If there could be any one person responsible for the “cool” of my generation, and well, all those to follow, it would be Maurice Sendak. But his influence goes far beyond what hip, creative things he inspired in us 40-somethings with his array of stories and pictures. He wasn’t just a children’s writer; in fact, he despised being categorized that way.
Straight-talking, wild-eyed and honest, Maurice gave us “kids” a taste of truth, of beauty, of pain, and of love. He gave us permission to be ourselves, however uncomfortable that was, and a strength that most of our parents discounted or denied us, and he never looked back.
For that alone, we adored him.
From a very young age, I was fortunate enough to know this man and call him my friend. Cleverly sardonic, intelligent, humorous and warm, he became like family to me, never talking down as most adults do to children. With that, he raised the bar—not just for me, but for all who took the time to understand what he was giving us.
His art speaks so clearly and beautifully, wooing us to turn those pages over and over, again and again. As an ordinary person I sometimes imagine him as having lived a hundred years ago, someone I could know only by looking into the pages of his books, and dream of what it must’ve been like and what he might’ve been thinking when he was creating his masterpieces.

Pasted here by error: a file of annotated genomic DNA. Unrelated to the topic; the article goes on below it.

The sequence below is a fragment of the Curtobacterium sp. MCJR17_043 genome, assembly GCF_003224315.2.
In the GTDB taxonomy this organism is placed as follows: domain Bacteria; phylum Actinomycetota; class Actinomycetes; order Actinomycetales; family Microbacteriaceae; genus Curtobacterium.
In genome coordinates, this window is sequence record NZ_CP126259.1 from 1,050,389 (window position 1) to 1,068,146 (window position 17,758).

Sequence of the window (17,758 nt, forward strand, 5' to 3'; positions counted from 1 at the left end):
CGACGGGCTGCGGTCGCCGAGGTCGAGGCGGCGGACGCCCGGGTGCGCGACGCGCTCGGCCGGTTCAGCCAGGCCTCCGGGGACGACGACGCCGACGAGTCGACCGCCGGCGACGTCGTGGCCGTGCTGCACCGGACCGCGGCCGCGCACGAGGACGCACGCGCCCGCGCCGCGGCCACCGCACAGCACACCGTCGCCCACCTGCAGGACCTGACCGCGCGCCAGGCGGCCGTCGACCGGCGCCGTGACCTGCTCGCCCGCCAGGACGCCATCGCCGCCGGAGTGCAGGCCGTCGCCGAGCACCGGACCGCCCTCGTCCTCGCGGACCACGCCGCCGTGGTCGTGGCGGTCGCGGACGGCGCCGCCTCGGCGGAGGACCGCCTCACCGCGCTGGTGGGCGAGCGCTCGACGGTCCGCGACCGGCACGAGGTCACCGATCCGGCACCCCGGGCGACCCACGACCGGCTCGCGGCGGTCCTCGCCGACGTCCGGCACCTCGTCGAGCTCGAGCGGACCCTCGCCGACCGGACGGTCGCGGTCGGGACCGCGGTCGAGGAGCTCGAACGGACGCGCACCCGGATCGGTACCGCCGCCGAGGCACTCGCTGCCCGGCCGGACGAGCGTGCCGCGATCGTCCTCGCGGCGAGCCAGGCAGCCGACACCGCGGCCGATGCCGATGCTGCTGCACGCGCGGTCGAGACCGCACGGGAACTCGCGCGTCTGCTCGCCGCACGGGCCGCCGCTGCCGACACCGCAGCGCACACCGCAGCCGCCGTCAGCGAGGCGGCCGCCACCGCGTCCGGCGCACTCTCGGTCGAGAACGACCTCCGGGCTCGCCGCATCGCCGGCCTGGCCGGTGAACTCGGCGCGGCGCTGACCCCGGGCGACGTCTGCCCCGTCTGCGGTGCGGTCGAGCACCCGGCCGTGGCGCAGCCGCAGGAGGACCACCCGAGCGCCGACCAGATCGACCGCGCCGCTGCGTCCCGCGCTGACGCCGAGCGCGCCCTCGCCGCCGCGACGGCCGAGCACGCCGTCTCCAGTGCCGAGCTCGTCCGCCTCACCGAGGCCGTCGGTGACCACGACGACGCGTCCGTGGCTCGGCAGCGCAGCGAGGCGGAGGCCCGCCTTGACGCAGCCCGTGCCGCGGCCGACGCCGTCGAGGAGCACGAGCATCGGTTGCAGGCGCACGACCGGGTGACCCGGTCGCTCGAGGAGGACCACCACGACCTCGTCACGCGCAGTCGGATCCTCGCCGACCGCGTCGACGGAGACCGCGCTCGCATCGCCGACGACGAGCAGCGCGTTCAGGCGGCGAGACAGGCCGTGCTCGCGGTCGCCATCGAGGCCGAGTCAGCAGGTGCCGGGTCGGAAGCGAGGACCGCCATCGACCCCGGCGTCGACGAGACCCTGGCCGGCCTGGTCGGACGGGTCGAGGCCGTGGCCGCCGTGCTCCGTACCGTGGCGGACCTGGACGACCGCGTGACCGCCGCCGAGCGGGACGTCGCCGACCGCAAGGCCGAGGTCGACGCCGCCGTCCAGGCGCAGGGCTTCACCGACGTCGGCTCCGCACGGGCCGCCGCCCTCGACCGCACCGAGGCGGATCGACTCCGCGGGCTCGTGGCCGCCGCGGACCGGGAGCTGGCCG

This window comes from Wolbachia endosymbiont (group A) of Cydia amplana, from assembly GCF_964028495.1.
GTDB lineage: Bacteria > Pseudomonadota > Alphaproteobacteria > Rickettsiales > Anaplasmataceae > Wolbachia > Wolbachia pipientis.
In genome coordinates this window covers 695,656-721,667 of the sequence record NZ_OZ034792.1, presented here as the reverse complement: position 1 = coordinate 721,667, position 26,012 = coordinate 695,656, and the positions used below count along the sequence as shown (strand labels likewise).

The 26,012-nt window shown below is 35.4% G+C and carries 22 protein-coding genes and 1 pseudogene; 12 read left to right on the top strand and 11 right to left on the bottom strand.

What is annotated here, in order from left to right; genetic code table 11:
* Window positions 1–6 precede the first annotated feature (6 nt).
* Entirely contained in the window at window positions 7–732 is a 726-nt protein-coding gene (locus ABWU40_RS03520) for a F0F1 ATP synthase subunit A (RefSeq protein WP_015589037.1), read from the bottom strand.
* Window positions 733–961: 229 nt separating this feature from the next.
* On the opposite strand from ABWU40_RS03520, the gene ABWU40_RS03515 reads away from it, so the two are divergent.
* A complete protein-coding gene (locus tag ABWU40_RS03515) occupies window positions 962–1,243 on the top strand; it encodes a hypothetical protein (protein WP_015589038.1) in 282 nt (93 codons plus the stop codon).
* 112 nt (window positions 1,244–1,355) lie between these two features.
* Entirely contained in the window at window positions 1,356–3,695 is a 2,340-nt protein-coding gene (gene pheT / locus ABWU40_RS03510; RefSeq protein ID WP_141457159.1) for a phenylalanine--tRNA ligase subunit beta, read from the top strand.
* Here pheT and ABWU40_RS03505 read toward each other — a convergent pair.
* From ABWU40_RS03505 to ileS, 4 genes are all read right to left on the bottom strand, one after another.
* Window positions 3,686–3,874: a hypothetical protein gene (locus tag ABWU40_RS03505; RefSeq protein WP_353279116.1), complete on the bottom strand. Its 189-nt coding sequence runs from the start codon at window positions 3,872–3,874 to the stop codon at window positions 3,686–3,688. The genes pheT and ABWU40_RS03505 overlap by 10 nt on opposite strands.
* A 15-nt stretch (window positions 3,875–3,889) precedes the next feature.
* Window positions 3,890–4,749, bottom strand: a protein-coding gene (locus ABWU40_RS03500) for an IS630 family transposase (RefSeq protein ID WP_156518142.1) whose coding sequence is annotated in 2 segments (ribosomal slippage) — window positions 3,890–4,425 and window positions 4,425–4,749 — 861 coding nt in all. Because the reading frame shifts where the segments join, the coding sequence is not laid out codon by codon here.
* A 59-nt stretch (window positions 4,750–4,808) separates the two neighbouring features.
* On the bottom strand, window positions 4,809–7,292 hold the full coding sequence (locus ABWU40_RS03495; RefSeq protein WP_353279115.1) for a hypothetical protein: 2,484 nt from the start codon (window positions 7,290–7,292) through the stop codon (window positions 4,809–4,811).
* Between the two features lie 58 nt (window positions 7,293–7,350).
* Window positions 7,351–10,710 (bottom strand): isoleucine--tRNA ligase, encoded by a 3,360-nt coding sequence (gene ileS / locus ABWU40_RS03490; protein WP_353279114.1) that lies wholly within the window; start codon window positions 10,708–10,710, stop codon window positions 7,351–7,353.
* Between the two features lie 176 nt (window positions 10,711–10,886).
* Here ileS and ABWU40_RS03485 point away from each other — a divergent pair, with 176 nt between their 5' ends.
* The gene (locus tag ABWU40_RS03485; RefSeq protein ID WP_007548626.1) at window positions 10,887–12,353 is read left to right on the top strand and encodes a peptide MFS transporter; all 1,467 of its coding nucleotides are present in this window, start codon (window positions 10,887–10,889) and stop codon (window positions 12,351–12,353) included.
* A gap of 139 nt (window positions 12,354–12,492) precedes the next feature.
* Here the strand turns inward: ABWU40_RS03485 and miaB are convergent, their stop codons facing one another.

But I was there. I watched and listened to this man, and enjoyed his presence. We talked of life and death. We ate and drank. We watched trashy tv (he loved Cops). We told dirty jokes and laughed and laughed and laughed.
A lover—and hater—of life, he just told it like it is. But in that plainspeak was a beauty unmatched, an irreverence so inspiring, and a power that brought a nation, a world to its knees on that dark Tuesday morning.
Maurice, we thank you for every unashamed bit of it.
And we may never be the same without you.
Deb Caponera is a designer living in Brooklyn with her husband and her dogs.
Image credit: Vanity Fair